Update: A copy of the Majorville Landscape Management Plan, prepared in March 2012, was submitted to Vulcan County Council for review on March 4. Click here to read more.
Late in 2014, Hanna-area farmer, Gottlob Schmidt, known as “Schmitty”, became a celebrity of sorts after it was announced he had donated of 940 acres (380 hectares) of his own land to be established as Antelope Hill Provincial Park. Situated on undisturbed native grassland, Antelope Hill is not yet open to the public, as Mr. Schmidt still resides there, part-time anyway, on the farm his family has owned since 1933. However, at some point in the future the park will be opened, with opportunities for low-impact day-use being made available to the public, including hiking, nature appreciation and wildlife viewing.
The announcement is significant, not only because of Schmitty’s uncommon foresight and generosity; but also because Antelope Hill is the first provincial park to be created in southeastern Alberta in almost 50 years, the last being Tillebrook (between Tilley and Brooks) in 1965.
So many people to thank for this terrific honour. Thanks to @gregfarries , Rose & Ryan at the @PrairiePostAlta , Liza Dawber & Vulcan County, and of course my wife and best friend, Amanda. This couldn’t have happened without your support. #ABheritage #ABforum14 #canadianbadlands #Alberta #history
Following up on his comment in an earlier post, Forgotten Alberta reader, Greg, has forwarded a number of pictures depicting what he found when he visited the former village a few days ago.
As he mentioned in his comment, much of what is left resembles a moonscape; although I am struck by the site of green grass in late September, a rarity itself in southeastern Alberta. The state of Alderson today also stands in stark contrast with what I found there in late July, when abundant overgrowth had overtaken and obscured the entire townsite.
With the bones of this bygone village now exposed, I sincerely hope it will not be besieged by pickers and plunderers, rooting for souvenirs within the newly scorched earth. In my opinion, the value of this site extends far beyond being a place to be plundered for period trinkets and souvenirs.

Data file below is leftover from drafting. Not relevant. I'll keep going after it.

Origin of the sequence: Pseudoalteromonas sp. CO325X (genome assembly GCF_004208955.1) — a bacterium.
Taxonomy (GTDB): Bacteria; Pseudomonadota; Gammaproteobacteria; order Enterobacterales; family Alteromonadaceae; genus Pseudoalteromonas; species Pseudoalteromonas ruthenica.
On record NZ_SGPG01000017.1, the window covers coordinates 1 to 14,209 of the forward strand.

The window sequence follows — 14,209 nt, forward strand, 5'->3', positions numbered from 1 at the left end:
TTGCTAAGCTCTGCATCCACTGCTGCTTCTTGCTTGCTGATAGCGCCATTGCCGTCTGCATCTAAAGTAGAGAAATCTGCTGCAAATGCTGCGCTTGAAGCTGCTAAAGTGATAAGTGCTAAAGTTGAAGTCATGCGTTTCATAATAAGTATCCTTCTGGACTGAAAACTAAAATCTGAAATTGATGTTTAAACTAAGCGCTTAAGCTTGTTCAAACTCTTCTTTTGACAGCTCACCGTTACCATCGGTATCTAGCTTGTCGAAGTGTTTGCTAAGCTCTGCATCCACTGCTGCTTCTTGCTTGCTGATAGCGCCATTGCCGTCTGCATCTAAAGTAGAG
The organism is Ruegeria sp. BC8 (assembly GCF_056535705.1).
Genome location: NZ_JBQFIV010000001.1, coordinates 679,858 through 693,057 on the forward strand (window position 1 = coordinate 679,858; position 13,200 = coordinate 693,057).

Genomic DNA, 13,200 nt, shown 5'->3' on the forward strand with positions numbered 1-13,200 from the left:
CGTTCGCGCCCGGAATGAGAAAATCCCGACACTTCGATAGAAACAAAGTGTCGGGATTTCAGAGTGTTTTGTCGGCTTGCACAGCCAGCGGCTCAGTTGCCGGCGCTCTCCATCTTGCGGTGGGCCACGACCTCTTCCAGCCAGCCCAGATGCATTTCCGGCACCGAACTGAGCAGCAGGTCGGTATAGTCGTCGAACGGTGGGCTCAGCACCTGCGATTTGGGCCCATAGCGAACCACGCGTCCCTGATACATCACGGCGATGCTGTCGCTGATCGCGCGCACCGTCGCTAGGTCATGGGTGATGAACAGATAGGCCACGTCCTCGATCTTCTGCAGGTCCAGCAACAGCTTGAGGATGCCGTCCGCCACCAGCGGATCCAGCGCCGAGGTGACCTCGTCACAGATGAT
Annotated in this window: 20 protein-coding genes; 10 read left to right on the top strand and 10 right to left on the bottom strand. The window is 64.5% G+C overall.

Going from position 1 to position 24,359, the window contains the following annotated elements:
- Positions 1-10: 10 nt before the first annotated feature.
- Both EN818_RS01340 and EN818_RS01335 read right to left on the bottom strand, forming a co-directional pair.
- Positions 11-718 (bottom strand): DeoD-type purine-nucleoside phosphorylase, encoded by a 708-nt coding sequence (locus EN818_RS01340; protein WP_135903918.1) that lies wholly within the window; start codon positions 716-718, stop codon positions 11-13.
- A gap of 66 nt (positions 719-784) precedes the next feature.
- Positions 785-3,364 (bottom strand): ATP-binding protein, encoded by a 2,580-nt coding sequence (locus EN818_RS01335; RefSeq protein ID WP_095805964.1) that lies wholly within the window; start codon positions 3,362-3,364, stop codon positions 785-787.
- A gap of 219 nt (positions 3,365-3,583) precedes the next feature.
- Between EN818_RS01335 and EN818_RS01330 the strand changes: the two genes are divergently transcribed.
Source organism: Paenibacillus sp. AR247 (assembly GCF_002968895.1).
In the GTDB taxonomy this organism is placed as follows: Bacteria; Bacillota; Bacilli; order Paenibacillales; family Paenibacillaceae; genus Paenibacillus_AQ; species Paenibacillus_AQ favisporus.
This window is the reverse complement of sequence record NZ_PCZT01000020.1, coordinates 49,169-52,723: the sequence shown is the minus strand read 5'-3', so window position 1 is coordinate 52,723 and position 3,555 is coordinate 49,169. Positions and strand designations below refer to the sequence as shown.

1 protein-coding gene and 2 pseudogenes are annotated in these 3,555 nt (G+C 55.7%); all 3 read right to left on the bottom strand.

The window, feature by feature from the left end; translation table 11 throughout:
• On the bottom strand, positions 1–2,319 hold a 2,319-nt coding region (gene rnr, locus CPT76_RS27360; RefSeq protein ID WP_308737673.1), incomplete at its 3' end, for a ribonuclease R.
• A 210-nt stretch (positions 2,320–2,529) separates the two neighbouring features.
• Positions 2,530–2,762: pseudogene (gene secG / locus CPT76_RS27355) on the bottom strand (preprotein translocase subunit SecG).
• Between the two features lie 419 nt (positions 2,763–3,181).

Scrolling through the images below, I can’t help but wonder how the former village of Alderson is any less significant than any number of the 12,500 historic places listed on the Canadian Register of Historic Places? Curiously, the site of Canadian Pacific Langevin Number 1 and 2 Gas Wells, listed as the site of the discovery of natural gas in Alberta (and possibly Canada), was recognized in 1981, and the cairn commemorating this event is literally across the road from the Carlstadt / Alderson townsite.
It seems a glaring and obvious oversight that the subsequent settlement was not included, especially considering the circumstances of its decline, and the historic value of this community as an illustration of the collective history of southeastern Alberta’s homestead period. Of course, this designation preceded the publication of Empire of Dust, without which we might have already forgotten about this forsaken village long ago.
To me, there are many reasons for seeking some sort of protection and recognition for this site, and the recent prairie fire underscores the need even further.
The experiences of the people here helped shape our province. As a descendant of southeastern Alberta pioneers, this place is sacred to me.
It deserves to be treated with dignity and respect.
Today’s tale is about Nemiskam, the subject of the image featured above. Derived from the Blackfoot term for, “between two coulees”, Nemiskam is what one might consider a “ghost town”, located about seven miles due east of Foremost. According to Place Names of Alberta, Nemiskam is aptly named, as it is situated between Chin Coulee to the north, and Etzikom Coulee to the south.
Like many townsites surveyed along the C.P.R.’s Lethbridge – Manyberries branchline, Nemiskam quickly grew to become a community of some prominence and promise. By the ’20s it boasted an elevator row of five, a pool hall, restaurant and general store, and a modest citizenry of 75 . Like most southeastern towns, Nemiskam dwindled in the drought, but wartime brought a resurgence that lasted well into the ’40s and ’50s. Sixty years on, the elevators and commercial district are gone—the community long-since eclipsed by the also aptly-named Foremost.
While there are few today who call Nemiskam home, what the community is called continues to confuse and confound us all.